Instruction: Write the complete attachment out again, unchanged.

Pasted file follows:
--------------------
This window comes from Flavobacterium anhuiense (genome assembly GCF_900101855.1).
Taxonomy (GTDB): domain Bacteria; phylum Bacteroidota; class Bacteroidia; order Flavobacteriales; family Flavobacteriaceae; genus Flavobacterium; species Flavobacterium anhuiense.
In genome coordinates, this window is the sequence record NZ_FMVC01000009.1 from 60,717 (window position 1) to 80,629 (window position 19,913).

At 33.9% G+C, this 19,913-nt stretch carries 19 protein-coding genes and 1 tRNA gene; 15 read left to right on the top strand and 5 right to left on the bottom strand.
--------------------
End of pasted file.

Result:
This window comes from Flavobacterium anhuiense (genome assembly GCF_900101855.1).
Taxonomy (GTDB): domain Bacteria; phylum Bacteroidota; class Bacteroidia; order Flavobacteriales; family Flavobacteriaceae; genus Flavobacterium; species Flavobacterium anhuiense.
In genome coordinates, this window is the sequence record NZ_FMVC01000009.1 from 60,717 (window position 1) to 80,629 (window position 19,913).

At 33.9% G+C, this 19,913-nt stretch carries 19 protein-coding genes and 1 tRNA gene; 15 read left to right on the top strand and 5 right to left on the bottom strand.